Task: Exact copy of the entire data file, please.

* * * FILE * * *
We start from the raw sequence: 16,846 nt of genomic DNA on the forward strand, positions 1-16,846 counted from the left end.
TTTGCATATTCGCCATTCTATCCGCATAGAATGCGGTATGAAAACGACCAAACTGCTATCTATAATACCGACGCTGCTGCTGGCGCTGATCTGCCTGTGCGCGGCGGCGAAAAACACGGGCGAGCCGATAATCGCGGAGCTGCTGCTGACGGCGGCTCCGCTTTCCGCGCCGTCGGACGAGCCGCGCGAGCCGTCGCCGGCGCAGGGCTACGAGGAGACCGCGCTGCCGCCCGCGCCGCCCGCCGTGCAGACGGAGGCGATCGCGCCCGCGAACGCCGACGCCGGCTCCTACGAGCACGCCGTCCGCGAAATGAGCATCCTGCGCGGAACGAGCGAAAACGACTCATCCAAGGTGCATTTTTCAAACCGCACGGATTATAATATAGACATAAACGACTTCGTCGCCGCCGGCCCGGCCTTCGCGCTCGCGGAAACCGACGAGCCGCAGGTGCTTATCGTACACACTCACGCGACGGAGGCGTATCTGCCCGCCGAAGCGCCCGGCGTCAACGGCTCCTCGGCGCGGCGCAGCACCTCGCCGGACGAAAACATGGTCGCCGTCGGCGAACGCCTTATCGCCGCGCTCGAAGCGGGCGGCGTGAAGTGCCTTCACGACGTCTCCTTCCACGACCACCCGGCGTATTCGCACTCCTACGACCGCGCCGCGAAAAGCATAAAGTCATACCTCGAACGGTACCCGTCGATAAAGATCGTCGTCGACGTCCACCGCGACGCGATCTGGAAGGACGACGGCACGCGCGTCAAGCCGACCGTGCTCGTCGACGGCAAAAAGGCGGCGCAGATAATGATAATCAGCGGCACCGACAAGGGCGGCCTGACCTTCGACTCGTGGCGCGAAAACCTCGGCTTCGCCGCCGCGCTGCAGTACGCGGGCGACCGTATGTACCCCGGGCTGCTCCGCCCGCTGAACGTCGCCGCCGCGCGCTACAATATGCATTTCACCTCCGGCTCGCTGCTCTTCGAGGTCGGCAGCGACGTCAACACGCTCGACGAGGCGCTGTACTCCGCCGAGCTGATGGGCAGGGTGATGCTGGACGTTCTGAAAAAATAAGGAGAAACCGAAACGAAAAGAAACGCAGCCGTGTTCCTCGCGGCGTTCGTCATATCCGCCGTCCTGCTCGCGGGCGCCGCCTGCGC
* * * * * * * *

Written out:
We start from the raw sequence: 16,846 nt of genomic DNA on the forward strand, positions 1-16,846 counted from the left end.
TTTGCATATTCGCCATTCTATCCGCATAGAATGCGGTATGAAAACGACCAAACTGCTATCTATAATACCGACGCTGCTGCTGGCGCTGATCTGCCTGTGCGCGGCGGCGAAAAACACGGGCGAGCCGATAATCGCGGAGCTGCTGCTGACGGCGGCTCCGCTTTCCGCGCCGTCGGACGAGCCGCGCGAGCCGTCGCCGGCGCAGGGCTACGAGGAGACCGCGCTGCCGCCCGCGCCGCCCGCCGTGCAGACGGAGGCGATCGCGCCCGCGAACGCCGACGCCGGCTCCTACGAGCACGCCGTCCGCGAAATGAGCATCCTGCGCGGAACGAGCGAAAACGACTCATCCAAGGTGCATTTTTCAAACCGCACGGATTATAATATAGACATAAACGACTTCGTCGCCGCCGGCCCGGCCTTCGCGCTCGCGGAAACCGACGAGCCGCAGGTGCTTATCGTACACACTCACGCGACGGAGGCGTATCTGCCCGCCGAAGCGCCCGGCGTCAACGGCTCCTCGGCGCGGCGCAGCACCTCGCCGGACGAAAACATGGTCGCCGTCGGCGAACGCCTTATCGCCGCGCTCGAAGCGGGCGGCGTGAAGTGCCTTCACGACGTCTCCTTCCACGACCACCCGGCGTATTCGCACTCCTACGACCGCGCCGCGAAAAGCATAAAGTCATACCTCGAACGGTACCCGTCGATAAAGATCGTCGTCGACGTCCACCGCGACGCGATCTGGAAGGACGACGGCACGCGCGTCAAGCCGACCGTGCTCGTCGACGGCAAAAAGGCGGCGCAGATAATGATAATCAGCGGCACCGACAAGGGCGGCCTGACCTTCGACTCGTGGCGCGAAAACCTCGGCTTCGCCGCCGCGCTGCAGTACGCGGGCGACCGTATGTACCCCGGGCTGCTCCGCCCGCTGAACGTCGCCGCCGCGCGCTACAATATGCATTTCACCTCCGGCTCGCTGCTCTTCGAGGTCGGCAGCGACGTCAACACGCTCGACGAGGCGCTGTACTCCGCCGAGCTGATGGGCAGGGTGATGCTGGACGTTCTGAAAAAATAAGGAGAAACCGAAACGAAAAGAAACGCAGCCGTGTTCCTCGCGGCGTTCGTCATATCCGCCGTCCTGCTCGCGGGCGCCGCCTGCGC